GL: Many of the poems in Ascension Days seem to spring from a kind of hallucinatory journalistic or anthropological impulse; they report on places and events but often do so obscurely. In some ways they seem to satirize what Robert von Hallberg has called the ‘tourist poem’ of the 1950s, exemplified by James Merrill, Richard Wilbur, Stanley Kunitz and others. Tourist poems often feature urbane, sophisticated readings of distant landscapes and cities, and/or exhibit compunction for America’s (then) increasingly intrusive presence around the world. Your poem titles sometimes indicate that the poems themselves will clarify a place or event for the reader—which is the expectation raised by the title of a tourist poem—before the speaker ultimately embarks on wild associative tangents and breakneck digressions, sometimes leaving your titles in the dust. To what extent do your poems poke fun at urbanity, sophistication and the authority of such postures? And to what extent are your poems interested in sincerely representing your experience of novel events and strange and fascinating places to the reader?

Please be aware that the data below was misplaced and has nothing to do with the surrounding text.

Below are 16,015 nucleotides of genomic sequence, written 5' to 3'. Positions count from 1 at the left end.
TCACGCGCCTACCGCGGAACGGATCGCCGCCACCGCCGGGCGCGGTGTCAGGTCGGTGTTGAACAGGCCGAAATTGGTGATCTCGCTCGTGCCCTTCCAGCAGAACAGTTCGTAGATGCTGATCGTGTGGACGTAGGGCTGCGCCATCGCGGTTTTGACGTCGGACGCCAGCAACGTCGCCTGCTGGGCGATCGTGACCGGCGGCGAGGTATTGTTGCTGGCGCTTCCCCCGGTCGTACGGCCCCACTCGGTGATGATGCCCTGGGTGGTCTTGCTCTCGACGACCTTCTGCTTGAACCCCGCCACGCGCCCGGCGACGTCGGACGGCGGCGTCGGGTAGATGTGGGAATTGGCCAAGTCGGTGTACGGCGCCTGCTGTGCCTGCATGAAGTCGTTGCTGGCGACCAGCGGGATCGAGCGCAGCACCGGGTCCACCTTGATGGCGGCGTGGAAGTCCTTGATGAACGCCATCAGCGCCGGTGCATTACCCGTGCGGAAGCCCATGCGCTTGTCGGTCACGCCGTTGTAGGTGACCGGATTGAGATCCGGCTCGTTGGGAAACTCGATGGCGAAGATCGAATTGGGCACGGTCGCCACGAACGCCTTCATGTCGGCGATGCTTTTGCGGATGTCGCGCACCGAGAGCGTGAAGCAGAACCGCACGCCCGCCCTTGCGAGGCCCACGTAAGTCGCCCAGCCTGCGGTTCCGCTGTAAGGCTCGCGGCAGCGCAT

DB: I read this question to my wife Sabrina and our friend Natalie, and Sabrina said, "60-40," which I thought was really funny. I don't have a huge amount of discretionary income for serious tourism or time to be overly ethereal, but a good poet is worth reading regardless of the group that meets his or her consciousness, as long as the consciousness is genuine. Poets writing in English can sometimes be a tad on the dicty side (stuff out there right out of "Fresh Air" by Kenneth Koch), so I guess I'm never poking fun at urbanity and sophistication, and am sometimes poking fun at supposed authority. Of course, poetry is one of the few places people can go with their love of learning, testing its relevance, needing a place for it that takes into account something more like the totality of being a person, and that's one of the things I like about what many contemporary poets do. Richard Hugo makes a good case for always being a tourist in his poems and also in The Triggering Town. A place seen in a poem has to be imagined. I would hope that the titles of my poems seem right for the poems after somebody has read them because titles should do a lot of work, and I feel that poems have subjects and create them at the same time. We should make poems out of experience in ways that create experiences rather than, strictly speaking, represent them, and that we should do so in a way that responds to whatever we perceive about life and other people. I usually believe that a poem is done when it reflects how I literally feel and think about a situation, some state of affairs that is in some way general or at least not just for me. It's also important to have the freedom to write about stuff that happens. The selection of details from life is an act of imagination and also should be, at least initially, of the unconscious. I work a lot from perceptions of people and the observed world and rarely spin poems out of words alone; this usually keeps me among social, cosmopolitan poets, as far as I am concerned.